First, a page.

Is It Safe to Use Acupressure to Induce Labor?

Medically Reviewed by Traci C. Johnson, MD on April 23, 2023
3 min read

Inducing labor is a medical intervention that triggers the start of the childbirth process. Sometimes health care professionals recommend inducing labor when they believe speeding up the process will be better for you and your baby. Some of the most common scenarios where labor is induced include:

  • Your water broke, but your labor hasn't begun
  • You're 2 weeks past your due date and your labor hasn't started naturally
  •  There's not enough amniotic fluid surrounding the baby 
  • You have high blood pressure
  • You have diabetes
  • You have kidney disease
  • You're overweight 

Acupressure is an ancient form of massage used in traditional Chinese medicine. According to Chinese medicine theory, the goal of acupressure is to move energy (known as "qi") throughout the inside of the body in order to keep a person healthy. If energy is blocked, the body becomes unable to handle health concerns. Acupressure can heal that.

Acupressure is applied by placing pressure with fingers on specific acupuncture points on the body. This helps to encourage energy flow and heal the body by bringing it back into balance.

If acupressure is recommended by a doctor or midwife to help induce labor, treatments may start three days prior to the medical induction. Using deep, firm pressure, acupressure is applied to different acupressure points around the body to promote relaxation and help induce labor. Some of the most common acupressure points include:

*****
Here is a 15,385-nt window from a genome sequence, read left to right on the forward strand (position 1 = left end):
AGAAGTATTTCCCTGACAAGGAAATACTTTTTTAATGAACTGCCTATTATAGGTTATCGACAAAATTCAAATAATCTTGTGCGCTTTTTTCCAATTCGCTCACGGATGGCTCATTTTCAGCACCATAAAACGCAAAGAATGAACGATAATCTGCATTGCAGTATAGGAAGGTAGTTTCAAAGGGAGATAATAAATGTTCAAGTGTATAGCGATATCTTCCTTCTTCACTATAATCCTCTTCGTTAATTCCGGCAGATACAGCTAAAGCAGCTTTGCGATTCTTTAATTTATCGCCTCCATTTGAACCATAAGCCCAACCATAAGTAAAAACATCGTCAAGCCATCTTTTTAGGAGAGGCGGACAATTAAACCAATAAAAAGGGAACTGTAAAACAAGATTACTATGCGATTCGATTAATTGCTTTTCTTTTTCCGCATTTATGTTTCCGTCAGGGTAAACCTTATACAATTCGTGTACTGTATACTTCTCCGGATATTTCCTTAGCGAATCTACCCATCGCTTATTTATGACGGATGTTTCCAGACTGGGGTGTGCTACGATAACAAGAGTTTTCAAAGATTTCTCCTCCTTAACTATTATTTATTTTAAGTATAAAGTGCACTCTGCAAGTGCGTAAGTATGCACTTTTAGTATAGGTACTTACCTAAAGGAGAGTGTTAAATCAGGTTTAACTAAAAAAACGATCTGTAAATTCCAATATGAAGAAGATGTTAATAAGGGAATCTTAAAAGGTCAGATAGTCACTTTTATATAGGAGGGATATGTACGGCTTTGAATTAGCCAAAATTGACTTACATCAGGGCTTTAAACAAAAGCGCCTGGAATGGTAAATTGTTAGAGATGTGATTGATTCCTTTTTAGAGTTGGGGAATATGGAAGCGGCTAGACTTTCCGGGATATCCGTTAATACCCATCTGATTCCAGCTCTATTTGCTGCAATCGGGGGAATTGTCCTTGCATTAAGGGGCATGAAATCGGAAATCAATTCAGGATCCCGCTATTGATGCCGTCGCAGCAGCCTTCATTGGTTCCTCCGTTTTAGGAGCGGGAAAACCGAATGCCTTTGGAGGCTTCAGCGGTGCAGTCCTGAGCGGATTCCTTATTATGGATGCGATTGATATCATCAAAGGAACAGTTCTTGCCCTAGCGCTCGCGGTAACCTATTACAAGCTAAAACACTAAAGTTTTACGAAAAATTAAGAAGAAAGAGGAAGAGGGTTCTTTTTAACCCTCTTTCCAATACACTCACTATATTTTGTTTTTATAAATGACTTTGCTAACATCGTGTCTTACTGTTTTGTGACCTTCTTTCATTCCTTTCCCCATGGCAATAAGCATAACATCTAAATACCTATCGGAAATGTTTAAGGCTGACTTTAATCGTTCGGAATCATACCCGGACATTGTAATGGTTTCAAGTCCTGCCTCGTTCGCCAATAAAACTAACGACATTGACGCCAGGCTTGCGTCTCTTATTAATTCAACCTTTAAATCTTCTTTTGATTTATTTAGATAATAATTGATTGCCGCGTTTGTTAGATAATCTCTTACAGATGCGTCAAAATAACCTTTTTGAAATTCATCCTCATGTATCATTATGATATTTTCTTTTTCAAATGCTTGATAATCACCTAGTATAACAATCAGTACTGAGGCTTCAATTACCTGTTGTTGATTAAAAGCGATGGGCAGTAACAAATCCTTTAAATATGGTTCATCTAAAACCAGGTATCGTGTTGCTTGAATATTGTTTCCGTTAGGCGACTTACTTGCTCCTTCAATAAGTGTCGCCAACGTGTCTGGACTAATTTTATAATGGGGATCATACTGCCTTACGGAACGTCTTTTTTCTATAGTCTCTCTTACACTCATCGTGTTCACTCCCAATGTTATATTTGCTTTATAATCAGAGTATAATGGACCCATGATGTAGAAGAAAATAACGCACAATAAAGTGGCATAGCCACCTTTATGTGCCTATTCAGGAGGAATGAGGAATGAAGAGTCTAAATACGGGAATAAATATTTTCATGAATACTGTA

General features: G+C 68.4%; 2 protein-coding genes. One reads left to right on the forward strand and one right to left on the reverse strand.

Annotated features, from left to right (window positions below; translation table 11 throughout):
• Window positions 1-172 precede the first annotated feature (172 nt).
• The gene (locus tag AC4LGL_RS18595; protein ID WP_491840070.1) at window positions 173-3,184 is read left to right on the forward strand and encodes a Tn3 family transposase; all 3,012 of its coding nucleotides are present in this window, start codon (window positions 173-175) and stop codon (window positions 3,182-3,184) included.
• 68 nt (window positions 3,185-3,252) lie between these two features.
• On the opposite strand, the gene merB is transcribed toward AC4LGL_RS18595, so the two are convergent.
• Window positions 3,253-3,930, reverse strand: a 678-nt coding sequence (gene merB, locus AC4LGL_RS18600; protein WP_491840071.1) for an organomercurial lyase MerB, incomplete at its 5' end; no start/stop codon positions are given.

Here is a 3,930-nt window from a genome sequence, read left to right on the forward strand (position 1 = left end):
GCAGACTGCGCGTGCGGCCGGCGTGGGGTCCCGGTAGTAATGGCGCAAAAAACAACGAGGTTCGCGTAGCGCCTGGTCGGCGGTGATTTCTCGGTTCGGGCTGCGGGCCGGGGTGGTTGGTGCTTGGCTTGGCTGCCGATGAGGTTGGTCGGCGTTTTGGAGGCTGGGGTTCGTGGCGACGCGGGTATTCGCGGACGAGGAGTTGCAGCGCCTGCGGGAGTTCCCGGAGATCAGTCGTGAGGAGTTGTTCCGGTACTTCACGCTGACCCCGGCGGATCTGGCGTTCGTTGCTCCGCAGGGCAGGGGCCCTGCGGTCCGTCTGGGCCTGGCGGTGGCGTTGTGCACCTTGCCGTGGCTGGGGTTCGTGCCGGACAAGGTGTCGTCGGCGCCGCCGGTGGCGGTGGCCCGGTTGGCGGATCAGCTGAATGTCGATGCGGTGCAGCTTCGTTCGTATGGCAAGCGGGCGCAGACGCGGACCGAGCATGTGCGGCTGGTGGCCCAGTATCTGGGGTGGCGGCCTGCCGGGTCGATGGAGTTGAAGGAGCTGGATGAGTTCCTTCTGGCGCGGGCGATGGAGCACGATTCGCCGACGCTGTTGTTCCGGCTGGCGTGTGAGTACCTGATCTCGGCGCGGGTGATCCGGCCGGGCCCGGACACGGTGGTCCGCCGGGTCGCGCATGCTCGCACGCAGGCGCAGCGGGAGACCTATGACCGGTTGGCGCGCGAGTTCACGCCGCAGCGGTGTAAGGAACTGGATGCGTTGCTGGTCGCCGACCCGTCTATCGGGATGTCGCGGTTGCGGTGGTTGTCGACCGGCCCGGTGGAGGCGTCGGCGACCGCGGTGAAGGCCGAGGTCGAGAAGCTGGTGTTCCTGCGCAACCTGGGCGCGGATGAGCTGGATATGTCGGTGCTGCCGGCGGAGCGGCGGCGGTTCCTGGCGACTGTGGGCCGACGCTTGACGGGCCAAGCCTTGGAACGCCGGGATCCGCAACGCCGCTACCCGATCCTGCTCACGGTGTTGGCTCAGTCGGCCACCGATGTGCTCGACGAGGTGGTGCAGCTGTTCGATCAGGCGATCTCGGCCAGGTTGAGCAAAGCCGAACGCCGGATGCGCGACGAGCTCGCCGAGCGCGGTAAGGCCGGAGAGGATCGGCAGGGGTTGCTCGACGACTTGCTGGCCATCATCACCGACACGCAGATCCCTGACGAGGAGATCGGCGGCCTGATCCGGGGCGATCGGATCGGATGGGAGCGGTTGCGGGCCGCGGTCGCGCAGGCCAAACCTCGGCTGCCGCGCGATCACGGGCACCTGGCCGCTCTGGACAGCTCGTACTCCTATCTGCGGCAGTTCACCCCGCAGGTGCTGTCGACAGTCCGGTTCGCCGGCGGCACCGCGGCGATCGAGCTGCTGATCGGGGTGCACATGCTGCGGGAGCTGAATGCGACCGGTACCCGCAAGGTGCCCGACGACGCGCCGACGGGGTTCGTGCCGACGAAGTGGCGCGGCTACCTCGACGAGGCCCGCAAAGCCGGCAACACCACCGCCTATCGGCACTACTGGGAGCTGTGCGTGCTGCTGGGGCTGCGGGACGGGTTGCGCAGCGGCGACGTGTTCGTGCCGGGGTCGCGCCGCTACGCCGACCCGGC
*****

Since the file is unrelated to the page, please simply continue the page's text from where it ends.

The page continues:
SP6. The point is located above the ankle on the backside of the lower calf. It’s about four finger widths wide above the inner ankle bone. 

Acupressure is applied by using your index finger to apply firm pressure to this point for a few seconds. 

BL60. This point is located on the back of the foot between the ankle and the Achilles tendon. 

Acupressure is applied by using your thumb to apply light pressure while massaging the area for a few minutes. 

PC8. This energy point is located in the center of the palm. 

Acupressure is applied by using the thumb on your other hand to gently place pressure on that point and massage for a few minutes. 

BL67. This is a different point that is located outside of the end of the pinky toe, near the edge of the nail. 

To apply acupressure, gently pinch your toe by applying pressure with your index finger and thumb and massaging the area. 

L14. Located on the back of the hand, deep in between the webbing of your thumb and pointer finger, it can induce labor and help reduce pain. 

To apply acupressure, apply soft pressure with your thumb on the other hand. Massage the point for a few minutes. 

BL32. This point is located in the dimple of your buttocks right above your intergluteal cleft. 

To apply acupressure, press firmly on the area with your fingers, massaging with a downward m movement toward the buttock. Repeat every few minutes. 

BG21. This point is located in the middle of your shoulder muscle above your collar bone. 

To apply acupressure, use your index finger and thumb and pinch the area—massage with downward pressure for a few seconds.

Studies on the effectiveness of acupressure to induce labor are mixed, and there is no guarantee that the labor will progress as planned.

Many people are interested in acupressure because it is a holistic and natural treatment option, but acupressure is still considered a medical intervention. 

It's usually best not to use acupressure to induce labor unless:

  • Your late into your pregnancy (37 weeks or more) 
  • You've talked to your doctor about the options and they've approved using acupressure
  • Your baby is head down
  • Both you and your baby are healthy and don't have medical complications that might make acupressure unsafe

Whether or not you choose to use acupressure as a part of your childbirth is up to you and your doctor. Although there is limited research and evidence to show that acupressure can speed up your labor, that doesn't mean it's ineffective. In fact, acupressure has no known negative impact on mother or baby. If the lack of research tells us anything, it's that more research in the area of acupressure and its use during labor and childbirth is needed.